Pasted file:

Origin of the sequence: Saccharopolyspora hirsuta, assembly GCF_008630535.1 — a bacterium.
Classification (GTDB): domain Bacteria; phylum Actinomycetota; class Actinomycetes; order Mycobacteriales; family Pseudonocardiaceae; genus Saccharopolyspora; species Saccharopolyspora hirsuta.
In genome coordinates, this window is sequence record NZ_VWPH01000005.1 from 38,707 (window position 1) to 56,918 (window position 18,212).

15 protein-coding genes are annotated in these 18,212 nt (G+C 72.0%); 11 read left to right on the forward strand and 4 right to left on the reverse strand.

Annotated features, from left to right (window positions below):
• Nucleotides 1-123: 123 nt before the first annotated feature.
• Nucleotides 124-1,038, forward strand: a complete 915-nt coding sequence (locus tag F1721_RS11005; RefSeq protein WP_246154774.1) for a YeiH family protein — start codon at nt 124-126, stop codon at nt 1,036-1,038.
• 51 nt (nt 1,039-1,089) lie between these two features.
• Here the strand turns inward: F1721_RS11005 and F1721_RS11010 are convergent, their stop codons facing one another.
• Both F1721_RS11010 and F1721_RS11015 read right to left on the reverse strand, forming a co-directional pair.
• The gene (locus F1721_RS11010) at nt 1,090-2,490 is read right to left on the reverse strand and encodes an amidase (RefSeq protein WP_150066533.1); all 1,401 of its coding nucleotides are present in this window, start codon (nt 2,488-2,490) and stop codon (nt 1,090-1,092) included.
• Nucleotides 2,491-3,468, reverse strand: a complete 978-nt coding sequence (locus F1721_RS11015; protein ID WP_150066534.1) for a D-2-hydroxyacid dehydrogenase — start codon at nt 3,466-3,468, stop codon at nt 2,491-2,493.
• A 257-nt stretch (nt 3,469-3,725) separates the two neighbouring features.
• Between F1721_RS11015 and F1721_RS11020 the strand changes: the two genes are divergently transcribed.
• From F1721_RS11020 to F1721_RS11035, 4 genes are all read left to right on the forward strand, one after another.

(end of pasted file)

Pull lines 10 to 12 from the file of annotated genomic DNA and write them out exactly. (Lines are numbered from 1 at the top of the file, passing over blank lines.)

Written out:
• Both F1721_RS11010 and F1721_RS11015 read right to left on the reverse strand, forming a co-directional pair.
• The gene (locus F1721_RS11010) at nt 1,090-2,490 is read right to left on the reverse strand and encodes an amidase (RefSeq protein WP_150066533.1); all 1,401 of its coding nucleotides are present in this window, start codon (nt 2,488-2,490) and stop codon (nt 1,090-1,092) included.
• Nucleotides 2,491-3,468, reverse strand: a complete 978-nt coding sequence (locus F1721_RS11015; protein ID WP_150066534.1) for a D-2-hydroxyacid dehydrogenase — start codon at nt 3,466-3,468, stop codon at nt 2,491-2,493.